NHS One Act Play to Present "The Tomb of Semele"

NHS One Act Play to Present "The Tomb of Semele"
Posted on 03/02/2018
NHS One Act Play to Present "The Tomb of Semele" Next Week

It’s not all Greek for Nacogdoches High School theatre instructor Victoria Perry.

An adaption by Perry of “The Bacchae” by Euripides (the ancient tale of Dionysus in Greek mythology) was accepted last fall by the University Interscholastic League as a proper text for its One-Act Play competitions held during the spring semester.

“The Tomb of Semele” is an adaption of the ancient story. The longtime NHS teacher introduced new characters, rewrote others and changed the ending, creating enough change, the UIL said, it was a standalone play.

“I drastically changed some of it,” said Perry, whose company of students will put the play on Wednesday, March 7, in the district One-Act competition in Ennis.

At 7 p.m. March 9-10, the students will perform for the public at the NHS auditorium. Tickets will be available at the door for $5.

In short, Semele is the human mother of Dionysus, whose father is Zeus, the mythological Greek god of all gods. In Perry’s story, Dionysus returns to his homeland, where his mother’s tomb is barred from decoration and honor.

That leads to a fiery collision between Dionysus and his followers — warrior women named the “maenads” — and his cousin, Pentheus, who doesn’t believe Dionysus is the offspring of Zeus.

Pentheus doesn’t allow the inhabitants of Thebes, a city in Greece central to much of the ancient mythology, to pay tribute to Semele, angering his half-god cousin, who ultimately extracts his revenge.

The story carries the theme central to all the Greek tragedies, Perry said… “don’t mess with the gods.”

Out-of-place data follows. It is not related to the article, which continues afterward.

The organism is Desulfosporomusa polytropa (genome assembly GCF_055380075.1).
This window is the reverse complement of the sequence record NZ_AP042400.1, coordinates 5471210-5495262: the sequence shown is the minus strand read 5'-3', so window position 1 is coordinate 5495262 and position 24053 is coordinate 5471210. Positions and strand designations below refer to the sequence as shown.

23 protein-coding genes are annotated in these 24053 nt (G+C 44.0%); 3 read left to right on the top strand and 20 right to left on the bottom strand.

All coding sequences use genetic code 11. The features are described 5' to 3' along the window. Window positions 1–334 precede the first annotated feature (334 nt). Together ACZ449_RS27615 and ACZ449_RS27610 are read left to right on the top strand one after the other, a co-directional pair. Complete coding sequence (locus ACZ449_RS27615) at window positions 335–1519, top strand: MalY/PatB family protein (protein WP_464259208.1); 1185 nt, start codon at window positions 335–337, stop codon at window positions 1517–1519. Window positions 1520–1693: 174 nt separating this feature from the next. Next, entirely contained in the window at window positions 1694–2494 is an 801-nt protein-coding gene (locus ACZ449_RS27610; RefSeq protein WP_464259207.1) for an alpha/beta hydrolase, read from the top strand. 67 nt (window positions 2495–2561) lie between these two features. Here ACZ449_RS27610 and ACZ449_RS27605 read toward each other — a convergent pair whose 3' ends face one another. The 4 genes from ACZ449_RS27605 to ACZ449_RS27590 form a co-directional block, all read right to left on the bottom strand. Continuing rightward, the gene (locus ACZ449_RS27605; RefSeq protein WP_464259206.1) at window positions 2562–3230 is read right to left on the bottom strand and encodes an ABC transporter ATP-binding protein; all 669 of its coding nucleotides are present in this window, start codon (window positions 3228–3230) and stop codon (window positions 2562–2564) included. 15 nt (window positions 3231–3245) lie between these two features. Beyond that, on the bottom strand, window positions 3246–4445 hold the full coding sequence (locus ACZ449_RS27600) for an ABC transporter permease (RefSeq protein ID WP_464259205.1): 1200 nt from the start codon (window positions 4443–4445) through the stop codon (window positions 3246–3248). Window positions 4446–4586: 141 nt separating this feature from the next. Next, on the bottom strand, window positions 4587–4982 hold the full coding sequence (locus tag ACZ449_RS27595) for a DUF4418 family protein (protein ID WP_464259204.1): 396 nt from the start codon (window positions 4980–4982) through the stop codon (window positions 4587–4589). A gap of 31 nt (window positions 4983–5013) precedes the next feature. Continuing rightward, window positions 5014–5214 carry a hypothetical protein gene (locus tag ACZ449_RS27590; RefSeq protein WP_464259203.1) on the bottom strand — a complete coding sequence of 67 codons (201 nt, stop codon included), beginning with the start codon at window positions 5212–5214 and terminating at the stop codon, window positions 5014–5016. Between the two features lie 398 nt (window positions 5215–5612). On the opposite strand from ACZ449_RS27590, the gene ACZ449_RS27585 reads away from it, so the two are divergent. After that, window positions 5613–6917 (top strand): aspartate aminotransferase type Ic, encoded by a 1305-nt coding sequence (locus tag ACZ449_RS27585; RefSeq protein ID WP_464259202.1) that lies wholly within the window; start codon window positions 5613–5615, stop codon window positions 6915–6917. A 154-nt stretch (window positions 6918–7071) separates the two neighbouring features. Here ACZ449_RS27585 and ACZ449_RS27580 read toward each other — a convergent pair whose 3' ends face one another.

Perry’s play, students say, is a departure from others the theatre department has worked with before.

“This show has challenged me by forcing us to access the intensity and brutality of the play, especially from the character I’m playing,” said NHS senior Daniel Wilder, who plays the role of Pentheus. “At the same time, I’m proud of how we have all been able to push our own personal comfort zone and become immersed in this production.”

The characters also differ from those in other productions, said Adrian Pitts, a sophomore in the lead as Dionysus. “This character is so unlike anything in our world and exists in direct contrast to our own,” he said. “Up to now, I’ve only done realism.”

Perry spent a few years working on her version of the story, completing passages then setting them aside before returning once more to the project. Last summer she committed to completing the rewrite and submitting it to the UIL, the governing body for nearly all public school athletic, academic and fine arts competitions in Texas.

She mailed the play to the UIL — wondering if the agency would even like it — only to learn the UIL approved it for use in Texas, and successfully hurdling the oftentimes complicated process of getting new material accepted.

The production NHS will take on the road to Ennis includes 24 company members, one under the limit allowed for UIL one-act play competitions. The “Tomb of Semele” requires plenty of set work, Perry said, as well as all the “magic” of a theater production that includes some special effects.

“Rocks, lights, fog and quick changes,” she said.

It’s also a physically challenging show. “I tell the students if they’re not tired after 40 minutes, they didn’t work hard enough.”

Those rocks as well as other pieces for the set – such as trees as well as a tomb for Semele – required weeks of work, Perry said. And all of it will be transported by bus to Ennis before returning to Nacogdoches for a two-night production for the home folks.

 

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